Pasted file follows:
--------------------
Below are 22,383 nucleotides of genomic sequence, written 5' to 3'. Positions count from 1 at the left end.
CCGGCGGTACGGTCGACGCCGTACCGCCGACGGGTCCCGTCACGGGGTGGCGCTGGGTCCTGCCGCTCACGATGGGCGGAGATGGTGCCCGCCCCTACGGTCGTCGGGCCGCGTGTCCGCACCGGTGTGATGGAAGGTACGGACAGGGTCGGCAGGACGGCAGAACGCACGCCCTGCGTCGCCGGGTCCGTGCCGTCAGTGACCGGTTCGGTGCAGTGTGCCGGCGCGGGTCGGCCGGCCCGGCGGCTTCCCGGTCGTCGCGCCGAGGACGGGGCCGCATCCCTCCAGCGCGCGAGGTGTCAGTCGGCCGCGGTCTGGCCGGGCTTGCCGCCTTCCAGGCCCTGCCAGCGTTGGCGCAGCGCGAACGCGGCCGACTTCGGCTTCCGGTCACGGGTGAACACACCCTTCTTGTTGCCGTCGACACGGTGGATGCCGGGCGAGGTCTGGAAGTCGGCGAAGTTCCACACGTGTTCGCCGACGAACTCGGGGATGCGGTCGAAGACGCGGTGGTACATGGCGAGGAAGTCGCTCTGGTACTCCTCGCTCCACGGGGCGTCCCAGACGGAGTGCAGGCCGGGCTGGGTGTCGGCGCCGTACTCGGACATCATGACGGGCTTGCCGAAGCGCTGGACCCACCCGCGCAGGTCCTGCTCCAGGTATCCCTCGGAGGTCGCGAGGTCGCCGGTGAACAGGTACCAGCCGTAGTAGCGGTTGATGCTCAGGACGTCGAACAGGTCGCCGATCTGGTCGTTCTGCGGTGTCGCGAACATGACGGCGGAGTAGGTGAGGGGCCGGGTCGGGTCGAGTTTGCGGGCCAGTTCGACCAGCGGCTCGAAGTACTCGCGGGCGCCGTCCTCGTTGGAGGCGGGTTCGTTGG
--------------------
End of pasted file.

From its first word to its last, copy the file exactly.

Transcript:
Below are 22,383 nucleotides of genomic sequence, written 5' to 3'. Positions count from 1 at the left end.
CCGGCGGTACGGTCGACGCCGTACCGCCGACGGGTCCCGTCACGGGGTGGCGCTGGGTCCTGCCGCTCACGATGGGCGGAGATGGTGCCCGCCCCTACGGTCGTCGGGCCGCGTGTCCGCACCGGTGTGATGGAAGGTACGGACAGGGTCGGCAGGACGGCAGAACGCACGCCCTGCGTCGCCGGGTCCGTGCCGTCAGTGACCGGTTCGGTGCAGTGTGCCGGCGCGGGTCGGCCGGCCCGGCGGCTTCCCGGTCGTCGCGCCGAGGACGGGGCCGCATCCCTCCAGCGCGCGAGGTGTCAGTCGGCCGCGGTCTGGCCGGGCTTGCCGCCTTCCAGGCCCTGCCAGCGTTGGCGCAGCGCGAACGCGGCCGACTTCGGCTTCCGGTCACGGGTGAACACACCCTTCTTGTTGCCGTCGACACGGTGGATGCCGGGCGAGGTCTGGAAGTCGGCGAAGTTCCACACGTGTTCGCCGACGAACTCGGGGATGCGGTCGAAGACGCGGTGGTACATGGCGAGGAAGTCGCTCTGGTACTCCTCGCTCCACGGGGCGTCCCAGACGGAGTGCAGGCCGGGCTGGGTGTCGGCGCCGTACTCGGACATCATGACGGGCTTGCCGAAGCGCTGGACCCACCCGCGCAGGTCCTGCTCCAGGTATCCCTCGGAGGTCGCGAGGTCGCCGGTGAACAGGTACCAGCCGTAGTAGCGGTTGATGCTCAGGACGTCGAACAGGTCGCCGATCTGGTCGTTCTGCGGTGTCGCGAACATGACGGCGGAGTAGGTGAGGGGCCGGGTCGGGTCGAGTTTGCGGGCCAGTTCGACCAGCGGCTCGAAGTACTCGCGGGCGCCGTCCTCGTTGGAGGCGGGTTCGTTGG